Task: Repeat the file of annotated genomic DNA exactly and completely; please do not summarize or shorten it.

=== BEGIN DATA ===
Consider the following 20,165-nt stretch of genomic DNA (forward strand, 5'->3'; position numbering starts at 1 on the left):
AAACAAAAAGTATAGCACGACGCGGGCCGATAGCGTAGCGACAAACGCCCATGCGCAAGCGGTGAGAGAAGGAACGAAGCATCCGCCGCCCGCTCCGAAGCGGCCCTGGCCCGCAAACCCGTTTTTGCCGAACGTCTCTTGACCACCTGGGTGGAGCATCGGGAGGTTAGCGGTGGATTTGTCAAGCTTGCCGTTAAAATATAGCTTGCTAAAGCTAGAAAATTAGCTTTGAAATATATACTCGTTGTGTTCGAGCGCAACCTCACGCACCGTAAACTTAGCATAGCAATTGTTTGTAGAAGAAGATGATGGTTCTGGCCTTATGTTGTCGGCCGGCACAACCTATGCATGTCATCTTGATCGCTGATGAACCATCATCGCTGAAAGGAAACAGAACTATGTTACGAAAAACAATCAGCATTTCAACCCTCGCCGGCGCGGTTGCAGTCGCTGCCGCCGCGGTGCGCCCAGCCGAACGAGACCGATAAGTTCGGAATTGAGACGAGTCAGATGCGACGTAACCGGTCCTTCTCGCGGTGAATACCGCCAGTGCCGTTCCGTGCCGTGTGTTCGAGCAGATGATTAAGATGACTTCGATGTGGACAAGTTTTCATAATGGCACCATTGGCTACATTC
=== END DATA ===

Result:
Consider the following 20,165-nt stretch of genomic DNA (forward strand, 5'->3'; position numbering starts at 1 on the left):
AAACAAAAAGTATAGCACGACGCGGGCCGATAGCGTAGCGACAAACGCCCATGCGCAAGCGGTGAGAGAAGGAACGAAGCATCCGCCGCCCGCTCCGAAGCGGCCCTGGCCCGCAAACCCGTTTTTGCCGAACGTCTCTTGACCACCTGGGTGGAGCATCGGGAGGTTAGCGGTGGATTTGTCAAGCTTGCCGTTAAAATATAGCTTGCTAAAGCTAGAAAATTAGCTTTGAAATATATACTCGTTGTGTTCGAGCGCAACCTCACGCACCGTAAACTTAGCATAGCAATTGTTTGTAGAAGAAGATGATGGTTCTGGCCTTATGTTGTCGGCCGGCACAACCTATGCATGTCATCTTGATCGCTGATGAACCATCATCGCTGAAAGGAAACAGAACTATGTTACGAAAAACAATCAGCATTTCAACCCTCGCCGGCGCGGTTGCAGTCGCTGCCGCCGCGGTGCGCCCAGCCGAACGAGACCGATAAGTTCGGAATTGAGACGAGTCAGATGCGACGTAACCGGTCCTTCTCGCGGTGAATACCGCCAGTGCCGTTCCGTGCCGTGTGTTCGAGCAGATGATTAAGATGACTTCGATGTGGACAAGTTTTCATAATGGCACCATTGGCTACATTC